COURT CLEARS SIPC TO STEP IN TO DEAL WITH MISSING
$4.5 MILLON AT COLORADO BROKERAGE FIRM
WASHINGTON, D.C. - February 7, 2003 - The Securities Investor Protection Corporation (SIPC), which maintains a special reserve fund authorized by Congress to help investors at bankrupt brokerage firms, announced today that the U.S. District Court for the District of Colorado has appointed a trustee to liquidate Rocky Mountain Securities and Investments, Inc., in the wake of the discovery that $4.5 million is unaccounted for at the Denver-based brokerage firm.
SIPC will protect the estimated 1,400 investors who have done business through Rocky Mountain Securities and Investments under the federal Securities Investor Protection Act (SIPA) of 1970.
Yesterday, Federal Judge Marsha Krieger appointed Denver attorney John D. Shively as the trustee for liquidation of the firm and also named the Denver law firm of Faegre & Benson as counsel to the trustee. Rocky Mountain Securities and Investments customers can reach the trustee at (303) 607-3500.
In addition to claim forms that will be provided by U.S. mail, information about the SIPC liquidation proceeding will be available online at http://www.sipc.org.
At this time, no further details about the liquidation proceeding are available to the media from SIPC or the trustee, pending the outcome of the investigation. New details, including developments in the liquidation proceeding, will be made available on a timely basis in future weeks.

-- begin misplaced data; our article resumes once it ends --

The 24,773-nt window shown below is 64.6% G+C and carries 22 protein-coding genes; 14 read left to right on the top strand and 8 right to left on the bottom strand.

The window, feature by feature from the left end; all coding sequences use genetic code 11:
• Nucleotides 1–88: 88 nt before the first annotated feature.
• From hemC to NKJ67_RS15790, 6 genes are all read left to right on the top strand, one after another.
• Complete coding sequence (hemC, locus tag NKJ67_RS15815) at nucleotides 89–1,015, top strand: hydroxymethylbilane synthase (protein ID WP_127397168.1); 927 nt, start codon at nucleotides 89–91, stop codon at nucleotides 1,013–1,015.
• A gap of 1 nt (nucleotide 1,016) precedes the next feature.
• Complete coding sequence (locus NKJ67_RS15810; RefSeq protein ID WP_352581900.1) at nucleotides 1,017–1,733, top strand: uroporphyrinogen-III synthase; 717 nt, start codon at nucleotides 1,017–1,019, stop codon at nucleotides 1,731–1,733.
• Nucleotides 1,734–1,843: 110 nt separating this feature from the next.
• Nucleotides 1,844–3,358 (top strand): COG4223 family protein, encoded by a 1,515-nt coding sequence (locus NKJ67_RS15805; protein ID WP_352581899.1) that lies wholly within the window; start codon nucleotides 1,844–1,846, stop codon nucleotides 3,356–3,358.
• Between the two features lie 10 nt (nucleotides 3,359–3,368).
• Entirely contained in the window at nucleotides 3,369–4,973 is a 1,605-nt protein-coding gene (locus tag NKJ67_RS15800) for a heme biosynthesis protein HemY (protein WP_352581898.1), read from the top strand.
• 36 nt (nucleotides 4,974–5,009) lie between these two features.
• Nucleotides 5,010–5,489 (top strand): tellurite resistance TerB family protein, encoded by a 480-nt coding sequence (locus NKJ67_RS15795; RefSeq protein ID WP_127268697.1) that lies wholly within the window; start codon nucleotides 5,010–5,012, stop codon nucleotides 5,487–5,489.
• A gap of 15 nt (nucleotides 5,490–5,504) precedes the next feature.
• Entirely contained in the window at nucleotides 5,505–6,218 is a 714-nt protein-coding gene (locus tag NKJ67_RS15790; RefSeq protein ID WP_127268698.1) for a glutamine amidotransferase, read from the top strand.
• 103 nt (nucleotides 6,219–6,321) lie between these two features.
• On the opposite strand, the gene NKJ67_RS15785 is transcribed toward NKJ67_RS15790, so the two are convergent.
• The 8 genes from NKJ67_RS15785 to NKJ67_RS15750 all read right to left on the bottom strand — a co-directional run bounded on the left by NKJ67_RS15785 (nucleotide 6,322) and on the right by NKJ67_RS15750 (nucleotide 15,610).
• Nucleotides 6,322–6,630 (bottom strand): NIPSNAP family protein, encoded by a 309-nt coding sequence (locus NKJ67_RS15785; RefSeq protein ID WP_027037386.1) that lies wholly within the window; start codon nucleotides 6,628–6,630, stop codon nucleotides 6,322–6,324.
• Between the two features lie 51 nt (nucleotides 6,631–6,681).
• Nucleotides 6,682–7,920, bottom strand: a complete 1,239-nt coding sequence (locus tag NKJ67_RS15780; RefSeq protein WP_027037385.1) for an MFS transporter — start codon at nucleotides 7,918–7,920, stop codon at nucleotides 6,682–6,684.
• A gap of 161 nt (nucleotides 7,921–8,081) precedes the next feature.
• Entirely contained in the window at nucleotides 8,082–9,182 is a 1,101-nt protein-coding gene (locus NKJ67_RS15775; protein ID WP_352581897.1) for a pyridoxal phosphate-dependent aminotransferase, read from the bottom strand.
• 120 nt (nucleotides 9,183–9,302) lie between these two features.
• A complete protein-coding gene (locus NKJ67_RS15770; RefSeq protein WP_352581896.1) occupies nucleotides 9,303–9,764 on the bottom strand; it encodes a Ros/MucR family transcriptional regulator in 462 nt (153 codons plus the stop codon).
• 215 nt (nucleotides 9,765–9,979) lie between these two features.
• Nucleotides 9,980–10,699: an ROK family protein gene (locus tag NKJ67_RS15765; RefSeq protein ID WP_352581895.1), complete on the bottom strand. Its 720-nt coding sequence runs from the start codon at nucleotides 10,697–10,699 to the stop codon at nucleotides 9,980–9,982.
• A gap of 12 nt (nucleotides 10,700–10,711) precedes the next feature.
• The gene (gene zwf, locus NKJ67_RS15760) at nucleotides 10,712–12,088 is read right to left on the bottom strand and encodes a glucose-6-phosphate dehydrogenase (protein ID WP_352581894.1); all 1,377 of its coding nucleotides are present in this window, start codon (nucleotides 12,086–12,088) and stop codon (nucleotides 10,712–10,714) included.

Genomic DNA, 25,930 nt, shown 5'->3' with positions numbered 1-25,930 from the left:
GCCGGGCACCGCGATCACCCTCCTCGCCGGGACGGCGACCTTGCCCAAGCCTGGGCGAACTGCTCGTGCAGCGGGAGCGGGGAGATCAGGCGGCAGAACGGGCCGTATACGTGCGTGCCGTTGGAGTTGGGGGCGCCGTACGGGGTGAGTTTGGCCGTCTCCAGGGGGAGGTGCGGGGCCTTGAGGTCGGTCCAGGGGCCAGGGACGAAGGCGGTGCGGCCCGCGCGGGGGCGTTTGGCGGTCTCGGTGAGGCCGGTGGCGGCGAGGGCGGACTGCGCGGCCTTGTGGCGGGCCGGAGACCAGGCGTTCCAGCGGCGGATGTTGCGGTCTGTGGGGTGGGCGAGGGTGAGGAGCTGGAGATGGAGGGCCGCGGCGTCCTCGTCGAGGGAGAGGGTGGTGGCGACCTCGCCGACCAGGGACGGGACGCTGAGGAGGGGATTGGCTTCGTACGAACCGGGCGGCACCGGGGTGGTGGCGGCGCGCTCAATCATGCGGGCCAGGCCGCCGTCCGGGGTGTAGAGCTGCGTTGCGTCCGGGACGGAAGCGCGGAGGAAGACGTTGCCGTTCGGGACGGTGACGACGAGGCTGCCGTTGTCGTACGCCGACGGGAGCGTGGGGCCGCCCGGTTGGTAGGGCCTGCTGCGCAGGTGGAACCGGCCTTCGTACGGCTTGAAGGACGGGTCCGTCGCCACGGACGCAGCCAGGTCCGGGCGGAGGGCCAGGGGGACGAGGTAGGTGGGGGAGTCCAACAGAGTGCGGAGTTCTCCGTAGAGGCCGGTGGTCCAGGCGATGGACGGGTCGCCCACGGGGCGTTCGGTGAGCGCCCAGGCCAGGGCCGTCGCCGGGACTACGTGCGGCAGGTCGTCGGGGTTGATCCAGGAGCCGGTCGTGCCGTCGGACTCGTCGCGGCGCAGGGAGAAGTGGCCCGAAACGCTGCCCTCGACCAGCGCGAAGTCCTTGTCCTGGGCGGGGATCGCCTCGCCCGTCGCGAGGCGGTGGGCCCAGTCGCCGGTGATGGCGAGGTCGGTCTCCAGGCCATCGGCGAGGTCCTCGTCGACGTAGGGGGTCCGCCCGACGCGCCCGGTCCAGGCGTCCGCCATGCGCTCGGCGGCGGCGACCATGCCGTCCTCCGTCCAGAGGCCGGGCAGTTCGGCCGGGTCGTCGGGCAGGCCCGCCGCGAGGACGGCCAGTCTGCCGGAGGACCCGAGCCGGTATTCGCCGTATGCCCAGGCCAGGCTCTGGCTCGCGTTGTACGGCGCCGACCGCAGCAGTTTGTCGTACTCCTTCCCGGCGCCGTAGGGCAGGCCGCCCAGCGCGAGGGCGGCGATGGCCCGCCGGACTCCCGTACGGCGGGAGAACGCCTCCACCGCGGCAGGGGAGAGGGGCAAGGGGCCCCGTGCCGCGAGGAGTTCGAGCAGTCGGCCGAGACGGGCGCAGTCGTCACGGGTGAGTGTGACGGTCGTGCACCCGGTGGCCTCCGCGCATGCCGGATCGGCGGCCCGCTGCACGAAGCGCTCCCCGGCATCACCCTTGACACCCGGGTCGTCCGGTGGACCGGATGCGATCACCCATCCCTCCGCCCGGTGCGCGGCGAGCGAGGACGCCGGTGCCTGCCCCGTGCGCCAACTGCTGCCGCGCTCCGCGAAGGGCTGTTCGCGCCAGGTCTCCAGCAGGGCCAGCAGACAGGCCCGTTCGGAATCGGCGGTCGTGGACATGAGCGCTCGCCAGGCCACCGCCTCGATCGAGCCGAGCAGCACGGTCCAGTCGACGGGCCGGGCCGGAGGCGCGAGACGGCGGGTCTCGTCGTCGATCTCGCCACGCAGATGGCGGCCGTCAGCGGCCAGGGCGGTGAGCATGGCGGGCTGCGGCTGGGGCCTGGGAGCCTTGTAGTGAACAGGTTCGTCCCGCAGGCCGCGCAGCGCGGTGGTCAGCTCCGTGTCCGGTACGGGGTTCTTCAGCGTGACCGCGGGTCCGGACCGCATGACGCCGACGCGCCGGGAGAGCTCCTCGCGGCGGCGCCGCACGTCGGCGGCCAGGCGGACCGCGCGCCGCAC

From its creation by Congress in 1970 through December 2001, SIPC has advanced $513 million in order to make possible the recovery of $14.0 billion in assets for an estimated 622,000 investors. SIPC estimates that more than 99 percent of eligible investors have been made whole in the failed brokerage firm cases that it has handled to date.
SIPC is an important part of the overall system of investor protection in the United States. While a number of federal, self-regulatory and state securities agencies deal with cases of investment fraud, SIPC's focus is both different and narrow: Restoring funds to investors with assets in the hands of bankrupt and otherwise financially troubled brokerage firms. The Securities Investor Protection Corporation was not chartered by Congress to combat fraud.
SIPC either acts as trustee or works with an independent court-appointed trustee in a fraud case to recover funds. The statute that created SIPC rules provides that customers of a failed brokerage firm receive all non-negotiable securities that are already registered in their names or in the process of being registered. At the same time, funds from the SIPC reserve are available to satisfy the remaining claims of each customer up to a maximum of $500,000. This figure includes a maximum of $100,000 on claims for cash.
Recovered funds are used to pay investors whose claims exceed SIPC's protection limit of $500,000. SIPC often draws down its reserve to aid investors. Recovered funds also are used to replenish SIPC's reserve in the event that the reserve is tapped in the early stages of a liquidation proceeding.
FOR MORE INFORMATION, CONTACT:
Ailis Aaron, The Hastings Group,
(703) 276-1116 or firstname.lastname@example.org.
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